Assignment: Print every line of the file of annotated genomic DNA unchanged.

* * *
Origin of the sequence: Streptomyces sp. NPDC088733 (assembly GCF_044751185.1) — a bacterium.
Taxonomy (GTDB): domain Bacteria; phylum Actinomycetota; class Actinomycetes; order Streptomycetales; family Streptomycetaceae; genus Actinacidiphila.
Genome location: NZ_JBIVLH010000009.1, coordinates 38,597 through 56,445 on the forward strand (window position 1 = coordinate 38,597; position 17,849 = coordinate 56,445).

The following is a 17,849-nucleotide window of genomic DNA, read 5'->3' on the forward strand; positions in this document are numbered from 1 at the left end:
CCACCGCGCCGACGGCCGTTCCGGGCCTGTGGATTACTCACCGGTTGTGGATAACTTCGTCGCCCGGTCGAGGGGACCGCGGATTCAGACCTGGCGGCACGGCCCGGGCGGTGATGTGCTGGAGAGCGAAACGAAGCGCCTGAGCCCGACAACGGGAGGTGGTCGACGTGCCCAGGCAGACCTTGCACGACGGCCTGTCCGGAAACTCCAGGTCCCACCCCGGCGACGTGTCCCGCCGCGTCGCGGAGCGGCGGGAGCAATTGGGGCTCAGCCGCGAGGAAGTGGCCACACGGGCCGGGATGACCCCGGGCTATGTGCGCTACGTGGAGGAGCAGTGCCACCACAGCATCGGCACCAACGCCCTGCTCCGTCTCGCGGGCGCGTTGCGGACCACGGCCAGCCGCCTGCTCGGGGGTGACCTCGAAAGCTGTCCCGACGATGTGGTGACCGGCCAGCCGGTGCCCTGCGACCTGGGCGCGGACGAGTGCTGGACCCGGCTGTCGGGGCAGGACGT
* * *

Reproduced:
Origin of the sequence: Streptomyces sp. NPDC088733 (assembly GCF_044751185.1) — a bacterium.
Taxonomy (GTDB): domain Bacteria; phylum Actinomycetota; class Actinomycetes; order Streptomycetales; family Streptomycetaceae; genus Actinacidiphila.
Genome location: NZ_JBIVLH010000009.1, coordinates 38,597 through 56,445 on the forward strand (window position 1 = coordinate 38,597; position 17,849 = coordinate 56,445).

The following is a 17,849-nucleotide window of genomic DNA, read 5'->3' on the forward strand; positions in this document are numbered from 1 at the left end:
CCACCGCGCCGACGGCCGTTCCGGGCCTGTGGATTACTCACCGGTTGTGGATAACTTCGTCGCCCGGTCGAGGGGACCGCGGATTCAGACCTGGCGGCACGGCCCGGGCGGTGATGTGCTGGAGAGCGAAACGAAGCGCCTGAGCCCGACAACGGGAGGTGGTCGACGTGCCCAGGCAGACCTTGCACGACGGCCTGTCCGGAAACTCCAGGTCCCACCCCGGCGACGTGTCCCGCCGCGTCGCGGAGCGGCGGGAGCAATTGGGGCTCAGCCGCGAGGAAGTGGCCACACGGGCCGGGATGACCCCGGGCTATGTGCGCTACGTGGAGGAGCAGTGCCACCACAGCATCGGCACCAACGCCCTGCTCCGTCTCGCGGGCGCGTTGCGGACCACGGCCAGCCGCCTGCTCGGGGGTGACCTCGAAAGCTGTCCCGACGATGTGGTGACCGGCCAGCCGGTGCCCTGCGACCTGGGCGCGGACGAGTGCTGGACCCGGCTGTCGGGGCAGGACGT